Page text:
The U.S. House of Representatives has passed legislation that, if approved by the Senate and enacted into law, would allow companies to raise capital more easily in both the private and public markets. On March 8, 2012, the House approved, with bi-partisan support, the Jumpstart Our Business Startups Act, or "JOBS" Act. Given election-year politics, and apparent White House support, we believe that there is a reasonable likelihood that the Senate will pass legislation along the same lines before year-end. It is difficult to predict, however, if and when a bill that can be reconciled with the House bill would be passed.
The purpose of the JOBS Act is to increase job creation and economic growth by improving access to private and public capital. The legislation would make it easier for (i) private companies to raise capital through private offerings and (ii) "emerging growth companies" to go public, and once public, to raise additional funds in the capital markets. We expect that, if adopted by the Senate, the legislation will encourage more companies to pursue initial public offerings, subject to market conditions, and to increase activity in the private markets.
Private Capital Formation
The JOBS Act would facilitate the private offering process by (1) eliminating the prohibition on general solicitation or advertising for offerings under Rule 506 of Regulation D to accredited investors and for secondary sales under Rule 144A to qualified institutional buyers; (2) lifting the cap on Regulation A offerings from $5 million to $50 million; and (3) creating an exemption for so-called "crowdfunding." Crowdfunding describes a method of raising capital, usually through the Internet, among people who network and pool money, typically in very small individual contributions. The JOBS Act would permit crowdfunding up to $2 million per year in the aggregate, with individual investors limited to the lesser of $10,000 and 10% of an investor's annual income. The legislation also would ease requirements for broker-dealer registration requirements for intermediaries that facilitate offerings under Rule 506 of Regulation D and the crowdfunding exemption.
Another provision of the JOBS Act would make it easier for private companies to raise capital from investors without triggering the registration requirements under Section 12(g) of the Securities Exchange Act of 1934. Under current law, an issuer is required to register a class of securities under the Exchange Act once such class is held of record by 500 or more shareholders and the issuer has in excess of $10 million in assets. Many private companies restrict offering activity for fear that a growing shareholder base will trigger public registration requirements. The legislation would significantly increase the threshold to 2,000 shareholders of record, or 500 persons who are not "accredited investors" as defined in Regulation D. The new rule would exclude from the calculation (i) employees who obtained equity under employee compensation plans in reliance on exemptions from registration and (ii) investors who purchased securities pursuant to the crowdfunding exemption.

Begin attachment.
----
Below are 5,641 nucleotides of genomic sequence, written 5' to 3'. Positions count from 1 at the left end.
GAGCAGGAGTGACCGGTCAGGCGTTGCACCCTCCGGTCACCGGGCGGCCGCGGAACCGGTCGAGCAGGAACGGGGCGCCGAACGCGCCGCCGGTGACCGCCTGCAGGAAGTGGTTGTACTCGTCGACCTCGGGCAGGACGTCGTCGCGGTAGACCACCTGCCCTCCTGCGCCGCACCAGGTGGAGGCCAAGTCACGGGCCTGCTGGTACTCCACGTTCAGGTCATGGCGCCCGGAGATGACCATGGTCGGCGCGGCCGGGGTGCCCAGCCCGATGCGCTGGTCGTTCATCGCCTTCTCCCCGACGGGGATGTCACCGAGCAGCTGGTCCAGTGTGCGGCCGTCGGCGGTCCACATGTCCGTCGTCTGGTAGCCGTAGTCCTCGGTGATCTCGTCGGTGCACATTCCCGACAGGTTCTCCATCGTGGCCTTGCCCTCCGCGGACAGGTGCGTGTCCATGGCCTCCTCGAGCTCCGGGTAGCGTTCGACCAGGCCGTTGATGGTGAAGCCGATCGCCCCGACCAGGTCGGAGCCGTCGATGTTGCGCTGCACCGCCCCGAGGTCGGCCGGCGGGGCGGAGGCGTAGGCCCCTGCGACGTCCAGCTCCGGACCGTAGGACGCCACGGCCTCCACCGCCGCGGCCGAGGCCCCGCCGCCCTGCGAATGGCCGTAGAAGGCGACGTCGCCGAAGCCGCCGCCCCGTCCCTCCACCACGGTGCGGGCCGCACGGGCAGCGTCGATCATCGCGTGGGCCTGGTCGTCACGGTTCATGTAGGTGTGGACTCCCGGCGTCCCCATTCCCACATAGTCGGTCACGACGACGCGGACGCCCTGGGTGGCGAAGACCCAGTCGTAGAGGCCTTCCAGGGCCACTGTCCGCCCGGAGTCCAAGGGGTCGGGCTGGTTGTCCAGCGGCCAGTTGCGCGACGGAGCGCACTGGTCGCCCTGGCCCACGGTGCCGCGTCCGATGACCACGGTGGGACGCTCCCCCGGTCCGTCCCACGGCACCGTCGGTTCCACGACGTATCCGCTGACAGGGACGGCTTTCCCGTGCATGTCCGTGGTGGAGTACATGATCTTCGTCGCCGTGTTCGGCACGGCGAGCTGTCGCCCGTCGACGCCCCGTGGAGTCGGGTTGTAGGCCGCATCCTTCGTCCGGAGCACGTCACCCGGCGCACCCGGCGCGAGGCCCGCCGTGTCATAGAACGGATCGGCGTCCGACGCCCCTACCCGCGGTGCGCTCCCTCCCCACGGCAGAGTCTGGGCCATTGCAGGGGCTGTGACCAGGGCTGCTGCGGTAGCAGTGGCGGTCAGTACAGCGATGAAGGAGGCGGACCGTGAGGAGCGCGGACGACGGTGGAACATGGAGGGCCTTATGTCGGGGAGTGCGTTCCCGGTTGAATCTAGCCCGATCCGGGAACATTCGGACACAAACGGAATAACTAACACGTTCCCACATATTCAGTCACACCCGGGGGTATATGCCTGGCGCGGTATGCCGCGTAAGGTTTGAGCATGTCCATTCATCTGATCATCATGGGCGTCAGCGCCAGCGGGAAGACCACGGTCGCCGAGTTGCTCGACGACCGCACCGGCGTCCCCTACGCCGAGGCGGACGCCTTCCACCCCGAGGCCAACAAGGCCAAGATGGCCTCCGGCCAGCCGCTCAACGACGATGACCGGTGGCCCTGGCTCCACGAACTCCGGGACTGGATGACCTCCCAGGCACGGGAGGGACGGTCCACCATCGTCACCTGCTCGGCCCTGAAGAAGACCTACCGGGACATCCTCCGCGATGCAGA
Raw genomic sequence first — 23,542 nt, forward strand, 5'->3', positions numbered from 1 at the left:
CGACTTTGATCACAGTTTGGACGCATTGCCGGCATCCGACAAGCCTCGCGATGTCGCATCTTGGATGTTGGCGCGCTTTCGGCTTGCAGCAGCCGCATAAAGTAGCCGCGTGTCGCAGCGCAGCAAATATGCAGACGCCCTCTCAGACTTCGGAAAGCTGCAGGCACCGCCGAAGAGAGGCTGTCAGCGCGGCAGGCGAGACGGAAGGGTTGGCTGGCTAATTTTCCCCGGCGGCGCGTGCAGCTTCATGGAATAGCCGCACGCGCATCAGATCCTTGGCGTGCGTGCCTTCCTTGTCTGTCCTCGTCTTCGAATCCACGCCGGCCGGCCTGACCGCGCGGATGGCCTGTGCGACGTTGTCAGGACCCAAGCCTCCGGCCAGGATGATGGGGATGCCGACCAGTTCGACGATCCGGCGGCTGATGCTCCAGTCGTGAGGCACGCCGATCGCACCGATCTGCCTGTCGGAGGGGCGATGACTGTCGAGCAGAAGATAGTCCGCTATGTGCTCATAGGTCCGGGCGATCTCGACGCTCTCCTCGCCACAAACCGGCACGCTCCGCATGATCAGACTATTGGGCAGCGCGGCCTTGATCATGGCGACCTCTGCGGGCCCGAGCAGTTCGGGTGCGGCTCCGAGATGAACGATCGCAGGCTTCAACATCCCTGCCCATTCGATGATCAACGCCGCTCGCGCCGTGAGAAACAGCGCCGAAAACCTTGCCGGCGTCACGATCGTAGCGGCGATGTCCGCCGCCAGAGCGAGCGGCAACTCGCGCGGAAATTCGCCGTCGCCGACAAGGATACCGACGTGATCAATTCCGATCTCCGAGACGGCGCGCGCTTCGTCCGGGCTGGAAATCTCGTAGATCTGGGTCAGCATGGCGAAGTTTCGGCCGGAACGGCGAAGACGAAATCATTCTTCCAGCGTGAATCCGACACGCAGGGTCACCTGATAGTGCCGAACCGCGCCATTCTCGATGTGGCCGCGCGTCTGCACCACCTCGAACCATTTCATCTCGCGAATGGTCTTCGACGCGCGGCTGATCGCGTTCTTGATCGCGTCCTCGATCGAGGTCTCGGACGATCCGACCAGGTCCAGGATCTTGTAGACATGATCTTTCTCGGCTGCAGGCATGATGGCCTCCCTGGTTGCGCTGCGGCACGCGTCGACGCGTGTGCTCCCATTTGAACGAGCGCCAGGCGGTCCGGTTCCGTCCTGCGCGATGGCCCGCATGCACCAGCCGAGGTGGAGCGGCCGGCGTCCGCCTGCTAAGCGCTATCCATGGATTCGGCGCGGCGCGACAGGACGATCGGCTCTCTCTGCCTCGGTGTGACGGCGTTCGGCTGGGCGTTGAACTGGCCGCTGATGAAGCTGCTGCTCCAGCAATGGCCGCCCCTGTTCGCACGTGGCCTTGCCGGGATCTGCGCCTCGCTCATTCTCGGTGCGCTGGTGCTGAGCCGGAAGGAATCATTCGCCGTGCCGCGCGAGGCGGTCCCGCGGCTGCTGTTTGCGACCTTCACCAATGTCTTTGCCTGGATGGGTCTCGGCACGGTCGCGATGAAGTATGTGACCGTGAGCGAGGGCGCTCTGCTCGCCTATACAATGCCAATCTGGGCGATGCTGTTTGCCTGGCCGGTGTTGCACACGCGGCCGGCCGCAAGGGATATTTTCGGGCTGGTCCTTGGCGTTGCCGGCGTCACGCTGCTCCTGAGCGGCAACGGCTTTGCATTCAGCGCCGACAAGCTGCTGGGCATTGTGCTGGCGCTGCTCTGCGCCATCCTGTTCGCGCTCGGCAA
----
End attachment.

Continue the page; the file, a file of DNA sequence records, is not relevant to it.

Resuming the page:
Public Capital Formation
The JOBS Act would amend the Securities Act of 1933 and the Exchange Act to create a new category of issuer referred to as an "emerging growth company." The legislation would facilitate the ability of emerging growth companies to raise funds in the public capital markets. By easing regulatory burdens, the legislation is designed to encourage private emerging growth companies to pursue initial public offerings, and to facilitate raising additional funds in the capital markets once public. The legislation would create a transitional process, or "on ramp," by which emerging growth companies would transition to the full rigors of SEC compliance through a combination of scaled disclosure requirements and transitional compliance burdens. It also includes provisions that would enable eligible companies to communicate more freely with institutional investors to determine their interest in a potential IPO.